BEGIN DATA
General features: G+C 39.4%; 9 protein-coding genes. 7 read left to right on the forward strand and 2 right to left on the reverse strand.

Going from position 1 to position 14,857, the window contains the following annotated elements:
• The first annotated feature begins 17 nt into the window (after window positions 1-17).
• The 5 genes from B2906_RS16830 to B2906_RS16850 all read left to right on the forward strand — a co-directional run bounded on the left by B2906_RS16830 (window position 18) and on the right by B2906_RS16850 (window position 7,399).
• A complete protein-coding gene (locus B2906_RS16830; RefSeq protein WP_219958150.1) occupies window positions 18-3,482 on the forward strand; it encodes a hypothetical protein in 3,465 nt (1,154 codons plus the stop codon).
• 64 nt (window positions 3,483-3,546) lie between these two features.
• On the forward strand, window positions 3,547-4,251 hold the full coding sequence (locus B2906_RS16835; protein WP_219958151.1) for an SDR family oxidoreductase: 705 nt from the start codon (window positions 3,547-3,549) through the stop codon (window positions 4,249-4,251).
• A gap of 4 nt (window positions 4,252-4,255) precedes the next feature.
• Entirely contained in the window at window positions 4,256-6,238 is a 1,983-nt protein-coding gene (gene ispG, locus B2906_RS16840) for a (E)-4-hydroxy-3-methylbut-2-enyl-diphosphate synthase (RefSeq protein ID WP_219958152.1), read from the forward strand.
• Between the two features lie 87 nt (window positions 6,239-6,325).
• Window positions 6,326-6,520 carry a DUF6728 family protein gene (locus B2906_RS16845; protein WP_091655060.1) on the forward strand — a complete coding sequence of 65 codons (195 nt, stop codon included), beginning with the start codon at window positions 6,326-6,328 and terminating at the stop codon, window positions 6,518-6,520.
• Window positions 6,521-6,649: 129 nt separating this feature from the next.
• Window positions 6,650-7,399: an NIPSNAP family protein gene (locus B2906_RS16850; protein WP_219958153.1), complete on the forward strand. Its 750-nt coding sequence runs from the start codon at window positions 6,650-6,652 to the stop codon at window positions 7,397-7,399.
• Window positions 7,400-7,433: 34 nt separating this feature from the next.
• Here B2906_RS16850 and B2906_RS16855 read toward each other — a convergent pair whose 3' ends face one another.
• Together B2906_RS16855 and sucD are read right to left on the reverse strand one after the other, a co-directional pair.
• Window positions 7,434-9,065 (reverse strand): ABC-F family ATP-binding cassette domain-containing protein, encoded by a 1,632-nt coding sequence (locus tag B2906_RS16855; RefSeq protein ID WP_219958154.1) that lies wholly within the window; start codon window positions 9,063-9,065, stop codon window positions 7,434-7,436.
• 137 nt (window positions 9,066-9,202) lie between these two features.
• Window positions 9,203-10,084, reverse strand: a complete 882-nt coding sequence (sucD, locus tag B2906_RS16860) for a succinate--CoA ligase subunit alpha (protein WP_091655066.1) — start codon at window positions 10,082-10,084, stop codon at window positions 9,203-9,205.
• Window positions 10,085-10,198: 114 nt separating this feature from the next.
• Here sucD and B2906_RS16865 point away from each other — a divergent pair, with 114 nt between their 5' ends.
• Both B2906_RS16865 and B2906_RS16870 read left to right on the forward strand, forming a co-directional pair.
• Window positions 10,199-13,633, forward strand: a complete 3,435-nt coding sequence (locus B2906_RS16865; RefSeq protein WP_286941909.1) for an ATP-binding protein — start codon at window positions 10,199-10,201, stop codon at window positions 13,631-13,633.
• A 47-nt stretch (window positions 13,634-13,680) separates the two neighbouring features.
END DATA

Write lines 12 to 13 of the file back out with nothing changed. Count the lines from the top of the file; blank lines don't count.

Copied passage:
• Window positions 6,521-6,649: 129 nt separating this feature from the next.
• Window positions 6,650-7,399: an NIPSNAP family protein gene (locus B2906_RS16850; protein WP_219958153.1), complete on the forward strand. Its 750-nt coding sequence runs from the start codon at window positions 6,650-6,652 to the stop codon at window positions 7,397-7,399.